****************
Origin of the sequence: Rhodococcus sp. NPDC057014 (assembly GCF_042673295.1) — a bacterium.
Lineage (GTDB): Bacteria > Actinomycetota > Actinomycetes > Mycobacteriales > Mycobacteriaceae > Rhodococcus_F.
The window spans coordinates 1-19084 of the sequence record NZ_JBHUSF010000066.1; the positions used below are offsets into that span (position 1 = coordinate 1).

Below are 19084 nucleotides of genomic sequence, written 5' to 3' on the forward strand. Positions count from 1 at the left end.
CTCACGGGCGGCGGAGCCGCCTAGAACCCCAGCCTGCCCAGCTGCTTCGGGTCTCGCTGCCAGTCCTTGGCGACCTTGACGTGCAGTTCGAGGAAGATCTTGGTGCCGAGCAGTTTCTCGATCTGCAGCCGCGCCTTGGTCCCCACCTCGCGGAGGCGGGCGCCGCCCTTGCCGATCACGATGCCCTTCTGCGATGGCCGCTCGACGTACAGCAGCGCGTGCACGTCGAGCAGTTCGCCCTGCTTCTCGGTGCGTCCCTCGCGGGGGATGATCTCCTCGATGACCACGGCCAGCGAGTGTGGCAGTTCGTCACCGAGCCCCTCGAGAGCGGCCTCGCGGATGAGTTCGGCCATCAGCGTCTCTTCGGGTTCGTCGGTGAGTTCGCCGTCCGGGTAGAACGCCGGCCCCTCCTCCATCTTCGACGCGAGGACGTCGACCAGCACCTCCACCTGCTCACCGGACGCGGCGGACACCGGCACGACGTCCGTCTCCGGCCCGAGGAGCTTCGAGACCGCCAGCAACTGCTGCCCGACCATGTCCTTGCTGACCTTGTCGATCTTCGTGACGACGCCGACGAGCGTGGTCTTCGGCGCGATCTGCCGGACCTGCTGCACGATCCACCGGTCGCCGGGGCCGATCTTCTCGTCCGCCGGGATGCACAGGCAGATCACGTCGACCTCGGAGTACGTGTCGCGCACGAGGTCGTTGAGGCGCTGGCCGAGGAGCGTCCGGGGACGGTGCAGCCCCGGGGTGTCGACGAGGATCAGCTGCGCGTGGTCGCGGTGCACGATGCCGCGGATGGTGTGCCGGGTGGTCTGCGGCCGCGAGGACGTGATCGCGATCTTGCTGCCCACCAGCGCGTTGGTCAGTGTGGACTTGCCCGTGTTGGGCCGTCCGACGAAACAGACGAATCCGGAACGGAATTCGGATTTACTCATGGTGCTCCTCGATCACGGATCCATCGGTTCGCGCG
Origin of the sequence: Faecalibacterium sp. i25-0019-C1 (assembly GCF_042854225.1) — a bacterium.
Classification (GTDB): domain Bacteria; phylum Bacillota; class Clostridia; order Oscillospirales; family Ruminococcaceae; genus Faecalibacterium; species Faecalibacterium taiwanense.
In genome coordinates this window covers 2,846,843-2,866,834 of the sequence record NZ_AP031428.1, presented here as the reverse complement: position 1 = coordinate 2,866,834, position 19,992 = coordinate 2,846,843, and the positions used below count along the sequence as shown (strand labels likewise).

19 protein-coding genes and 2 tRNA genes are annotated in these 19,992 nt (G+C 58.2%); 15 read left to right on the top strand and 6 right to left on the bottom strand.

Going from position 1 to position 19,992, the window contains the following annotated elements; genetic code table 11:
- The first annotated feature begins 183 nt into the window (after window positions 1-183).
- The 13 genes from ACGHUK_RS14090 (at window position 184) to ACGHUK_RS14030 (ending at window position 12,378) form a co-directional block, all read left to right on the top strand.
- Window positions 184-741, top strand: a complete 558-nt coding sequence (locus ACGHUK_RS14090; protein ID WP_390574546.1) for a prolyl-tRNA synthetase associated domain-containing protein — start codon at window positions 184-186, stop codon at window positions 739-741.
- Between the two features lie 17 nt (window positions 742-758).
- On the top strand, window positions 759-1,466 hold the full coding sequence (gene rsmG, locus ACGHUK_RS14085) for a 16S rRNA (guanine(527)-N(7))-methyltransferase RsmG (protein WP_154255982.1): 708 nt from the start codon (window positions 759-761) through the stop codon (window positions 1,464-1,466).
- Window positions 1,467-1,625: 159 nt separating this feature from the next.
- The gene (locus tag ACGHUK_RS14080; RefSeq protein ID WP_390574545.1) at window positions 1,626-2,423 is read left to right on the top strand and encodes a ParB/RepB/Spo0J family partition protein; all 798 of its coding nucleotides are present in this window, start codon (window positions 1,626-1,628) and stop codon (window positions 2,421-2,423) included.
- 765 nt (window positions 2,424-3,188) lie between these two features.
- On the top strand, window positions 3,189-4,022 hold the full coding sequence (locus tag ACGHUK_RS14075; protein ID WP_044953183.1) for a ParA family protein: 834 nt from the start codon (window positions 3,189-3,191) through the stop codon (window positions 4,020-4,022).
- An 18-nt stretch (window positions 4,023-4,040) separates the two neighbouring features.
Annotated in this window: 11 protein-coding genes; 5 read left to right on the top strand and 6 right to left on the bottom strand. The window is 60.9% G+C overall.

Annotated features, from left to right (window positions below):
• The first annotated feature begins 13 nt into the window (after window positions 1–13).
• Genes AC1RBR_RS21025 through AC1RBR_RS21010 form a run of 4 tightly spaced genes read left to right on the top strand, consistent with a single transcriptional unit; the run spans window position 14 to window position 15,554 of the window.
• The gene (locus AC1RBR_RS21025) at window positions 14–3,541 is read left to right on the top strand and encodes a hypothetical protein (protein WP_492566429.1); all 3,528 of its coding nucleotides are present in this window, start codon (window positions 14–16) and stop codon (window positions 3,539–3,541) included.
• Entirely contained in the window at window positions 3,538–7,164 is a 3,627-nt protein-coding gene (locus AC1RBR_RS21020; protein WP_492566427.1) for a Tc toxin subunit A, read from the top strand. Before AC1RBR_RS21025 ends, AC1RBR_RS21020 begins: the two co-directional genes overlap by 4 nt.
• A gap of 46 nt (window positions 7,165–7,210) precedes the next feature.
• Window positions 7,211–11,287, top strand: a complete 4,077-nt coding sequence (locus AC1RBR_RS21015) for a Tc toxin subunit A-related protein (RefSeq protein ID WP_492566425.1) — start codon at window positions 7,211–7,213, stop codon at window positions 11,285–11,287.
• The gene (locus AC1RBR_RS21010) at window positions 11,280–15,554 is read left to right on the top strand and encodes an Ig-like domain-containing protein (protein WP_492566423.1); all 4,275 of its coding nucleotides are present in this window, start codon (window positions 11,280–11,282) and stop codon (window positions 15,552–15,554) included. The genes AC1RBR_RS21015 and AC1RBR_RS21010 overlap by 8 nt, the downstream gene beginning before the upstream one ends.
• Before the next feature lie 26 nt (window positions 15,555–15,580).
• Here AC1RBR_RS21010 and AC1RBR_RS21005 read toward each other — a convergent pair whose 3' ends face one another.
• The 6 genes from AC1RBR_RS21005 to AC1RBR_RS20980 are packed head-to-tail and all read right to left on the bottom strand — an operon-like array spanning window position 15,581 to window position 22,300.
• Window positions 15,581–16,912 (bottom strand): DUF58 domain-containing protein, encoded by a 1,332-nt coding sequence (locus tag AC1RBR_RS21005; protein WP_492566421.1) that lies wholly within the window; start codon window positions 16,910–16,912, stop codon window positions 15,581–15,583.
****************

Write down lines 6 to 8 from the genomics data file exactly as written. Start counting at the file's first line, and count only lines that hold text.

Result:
Origin of the sequence: Faecalibacterium sp. i25-0019-C1 (assembly GCF_042854225.1) — a bacterium.
Classification (GTDB): domain Bacteria; phylum Bacillota; class Clostridia; order Oscillospirales; family Ruminococcaceae; genus Faecalibacterium; species Faecalibacterium taiwanense.
In genome coordinates this window covers 2,846,843-2,866,834 of the sequence record NZ_AP031428.1, presented here as the reverse complement: position 1 = coordinate 2,866,834, position 19,992 = coordinate 2,846,843, and the positions used below count along the sequence as shown (strand labels likewise).